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To ward off election hubris, Labour raises the spectre of Neil Kinnock in 1992

Your weekly dose of gossip from around Westminster.

By Kevin Maguire

Excited Labour MPs, giddy on the fumes of Tory sleaze, are urged “don’t inhale” by Warley Warrior John Spellar. The veteran of 1992’s disappointment – when Neil Kinnock believed he was poised to usurp John Major in No 10 – leaves Keir “no complacency” Starmer sounding like a raging hedonist.

Spellar’s daily email newsletter for Westminster colleagues tells anybody who’ll listen (and some who don’t) that relaxing when avalanche polls predict the Conservatives could be swept away would be fatal. Labour finished 163 seats behind the Cons in 2019, he argues, and is unlikely next time to finish anywhere near Tony Blair’s 179-seat majority in 1997. Old warhorse Spellar is a wet blanket dampening premature celebrations.

[See also: Boris Johnson is once again shown the door]

The PLP chair, John Cryer, was overheard grumbling about some Labour comrades who moan that weekly meetings of the party in Westminster are boring. After the bloodletting of the Corbyn era, Cryer considers dull to be the new bright future. The aspiration of some Tories is now to go into opposition, relying on Starmer failing to secure a majority and signing a No 10 tenancy agreement with Lib and SNP co-landlords. The Disunited Kingdom’s Brexit border down the Irish Sea will scupper another Theresa May £1bn bung parliament with the DUP, say Tories.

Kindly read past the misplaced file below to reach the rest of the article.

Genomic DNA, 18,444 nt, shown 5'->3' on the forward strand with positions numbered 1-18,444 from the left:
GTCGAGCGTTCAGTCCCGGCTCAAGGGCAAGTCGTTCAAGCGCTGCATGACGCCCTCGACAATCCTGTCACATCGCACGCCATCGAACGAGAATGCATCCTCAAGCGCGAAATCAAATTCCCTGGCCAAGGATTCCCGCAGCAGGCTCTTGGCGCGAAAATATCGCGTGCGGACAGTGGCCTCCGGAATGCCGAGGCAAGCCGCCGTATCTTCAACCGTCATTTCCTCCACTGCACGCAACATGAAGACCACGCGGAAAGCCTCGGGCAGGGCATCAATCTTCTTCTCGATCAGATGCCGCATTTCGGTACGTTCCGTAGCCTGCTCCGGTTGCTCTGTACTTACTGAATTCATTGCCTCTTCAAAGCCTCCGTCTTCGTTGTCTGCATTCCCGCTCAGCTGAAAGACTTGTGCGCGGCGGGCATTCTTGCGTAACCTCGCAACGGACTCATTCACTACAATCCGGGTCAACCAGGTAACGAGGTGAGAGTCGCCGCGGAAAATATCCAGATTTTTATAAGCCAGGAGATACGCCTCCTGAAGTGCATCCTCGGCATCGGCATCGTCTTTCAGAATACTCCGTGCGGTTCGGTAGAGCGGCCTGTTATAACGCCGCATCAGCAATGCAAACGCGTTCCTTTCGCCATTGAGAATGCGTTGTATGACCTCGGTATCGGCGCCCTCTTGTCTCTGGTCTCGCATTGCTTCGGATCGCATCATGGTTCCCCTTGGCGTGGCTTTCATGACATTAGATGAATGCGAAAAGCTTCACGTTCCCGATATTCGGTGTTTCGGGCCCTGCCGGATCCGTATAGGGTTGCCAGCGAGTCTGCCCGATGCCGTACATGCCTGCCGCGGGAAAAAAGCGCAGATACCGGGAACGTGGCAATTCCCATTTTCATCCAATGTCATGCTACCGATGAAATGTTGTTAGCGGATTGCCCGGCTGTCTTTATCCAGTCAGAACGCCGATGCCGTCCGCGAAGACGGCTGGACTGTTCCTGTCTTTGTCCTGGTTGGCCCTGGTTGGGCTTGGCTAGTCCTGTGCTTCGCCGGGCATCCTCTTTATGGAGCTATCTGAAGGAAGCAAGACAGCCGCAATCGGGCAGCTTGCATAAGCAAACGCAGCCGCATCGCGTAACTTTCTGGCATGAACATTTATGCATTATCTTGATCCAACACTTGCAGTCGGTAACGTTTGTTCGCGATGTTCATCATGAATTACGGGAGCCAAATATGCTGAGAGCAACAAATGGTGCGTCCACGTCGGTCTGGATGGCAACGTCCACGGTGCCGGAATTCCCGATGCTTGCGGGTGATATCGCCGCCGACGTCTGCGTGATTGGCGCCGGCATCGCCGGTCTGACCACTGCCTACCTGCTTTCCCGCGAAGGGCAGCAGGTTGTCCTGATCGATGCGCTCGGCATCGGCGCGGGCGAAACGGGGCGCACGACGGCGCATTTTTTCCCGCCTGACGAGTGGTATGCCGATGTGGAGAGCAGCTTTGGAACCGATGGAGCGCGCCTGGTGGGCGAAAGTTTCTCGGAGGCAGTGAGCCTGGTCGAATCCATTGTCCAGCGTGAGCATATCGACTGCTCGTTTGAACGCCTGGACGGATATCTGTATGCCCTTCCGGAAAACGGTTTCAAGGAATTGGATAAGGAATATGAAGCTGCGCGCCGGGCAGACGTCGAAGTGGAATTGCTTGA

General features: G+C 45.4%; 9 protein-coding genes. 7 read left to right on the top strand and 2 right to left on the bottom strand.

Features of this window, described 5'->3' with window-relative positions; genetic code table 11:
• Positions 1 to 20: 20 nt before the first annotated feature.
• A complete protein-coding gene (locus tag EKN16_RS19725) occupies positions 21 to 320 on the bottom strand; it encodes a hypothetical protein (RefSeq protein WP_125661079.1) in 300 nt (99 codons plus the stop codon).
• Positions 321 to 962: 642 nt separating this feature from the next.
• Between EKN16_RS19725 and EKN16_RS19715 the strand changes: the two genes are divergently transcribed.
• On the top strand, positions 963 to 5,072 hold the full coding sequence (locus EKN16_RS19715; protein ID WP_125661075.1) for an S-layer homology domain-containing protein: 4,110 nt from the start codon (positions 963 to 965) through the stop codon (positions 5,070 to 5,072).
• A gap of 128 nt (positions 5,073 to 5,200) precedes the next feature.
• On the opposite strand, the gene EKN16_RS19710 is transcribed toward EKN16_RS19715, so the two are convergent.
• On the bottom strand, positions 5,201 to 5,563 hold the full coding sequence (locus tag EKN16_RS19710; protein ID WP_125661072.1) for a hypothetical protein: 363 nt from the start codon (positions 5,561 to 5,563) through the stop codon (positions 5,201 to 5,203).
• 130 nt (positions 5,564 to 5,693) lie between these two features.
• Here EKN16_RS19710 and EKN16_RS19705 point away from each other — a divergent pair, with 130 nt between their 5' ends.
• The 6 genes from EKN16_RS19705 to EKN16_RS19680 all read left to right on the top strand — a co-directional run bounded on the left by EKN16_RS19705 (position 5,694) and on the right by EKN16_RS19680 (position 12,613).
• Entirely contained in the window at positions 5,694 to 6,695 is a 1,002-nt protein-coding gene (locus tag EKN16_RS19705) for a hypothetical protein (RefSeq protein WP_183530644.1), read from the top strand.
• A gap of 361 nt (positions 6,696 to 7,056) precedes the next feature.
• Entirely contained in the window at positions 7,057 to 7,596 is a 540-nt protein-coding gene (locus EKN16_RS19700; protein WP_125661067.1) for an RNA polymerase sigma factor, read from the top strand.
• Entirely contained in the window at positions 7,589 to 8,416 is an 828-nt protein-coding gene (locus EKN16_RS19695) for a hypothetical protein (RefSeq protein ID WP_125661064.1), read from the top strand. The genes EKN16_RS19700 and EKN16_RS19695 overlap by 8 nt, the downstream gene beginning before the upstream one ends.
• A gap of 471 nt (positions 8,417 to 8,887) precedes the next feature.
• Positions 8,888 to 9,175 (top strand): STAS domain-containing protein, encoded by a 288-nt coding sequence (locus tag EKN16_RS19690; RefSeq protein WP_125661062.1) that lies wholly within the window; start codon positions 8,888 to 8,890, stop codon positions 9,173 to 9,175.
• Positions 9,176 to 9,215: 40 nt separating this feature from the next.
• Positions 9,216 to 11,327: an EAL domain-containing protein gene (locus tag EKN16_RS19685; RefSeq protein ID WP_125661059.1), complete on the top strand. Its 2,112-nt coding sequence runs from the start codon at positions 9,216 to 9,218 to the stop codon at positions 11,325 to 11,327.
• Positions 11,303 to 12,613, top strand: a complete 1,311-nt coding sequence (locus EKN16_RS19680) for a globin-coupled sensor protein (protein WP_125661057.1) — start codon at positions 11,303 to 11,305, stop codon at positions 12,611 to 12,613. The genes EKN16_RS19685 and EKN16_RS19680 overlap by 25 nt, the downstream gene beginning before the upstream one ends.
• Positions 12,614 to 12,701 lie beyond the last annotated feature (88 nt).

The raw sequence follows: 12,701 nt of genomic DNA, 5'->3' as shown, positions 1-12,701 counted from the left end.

Nadhim Zahawi’s business dealings, including banking at least £1.3m while an MP from an oil company with a Kurdistan field, have long triggered whispers. A YouGov poll of Tory colleagues would find the former chancellor’s rags-to-riches story has also been taxing for a number of blues. Zahawi’s grandfather was governor of the Central Bank of Iraq, his signature appearing on the country’s banknotes.

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One Tory MP noted that after Zahawi’s father fled to Britain to escape Saddam Hussein, the family had enough to send little Naddy to £24,000-a-year King’s College School in Wimbledon. “It was no tenner in the pocket and all worldly possessions in a carrier bag,” bleated an unhappy ex-minister, “which is unfortunate for Zahawi, because he might not be in this mess if that had been the case.”

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Still no sign of Boris Johnson’s resignation honours list, which may be a relief for the already gonged. My snout says the roster of names is so long that completing checks is laborious and objections are raised against several of those favoured by the slippery chap who wants knighthoods and ermine for benefactors. Johnson’s “Harrods List” may out-pong Marcia Williams’s 1976 Lavender List, which caused a stink after Harold Wilson’s resignation.

Parliament’s Intelligence and Security Committee is a discreet unit, but word emerges of a member infuriating the other MPs with his crude sexism during a briefing from a female senior spook. The Judi Dench figure didn’t appreciate his “totty” treatment.

[See also: Will more Red Wall Tories defect to Labour as funds dry up?]

This article appears in the 25 Jan 2023 issue of the New Statesman, Why Germany doesn’t do it better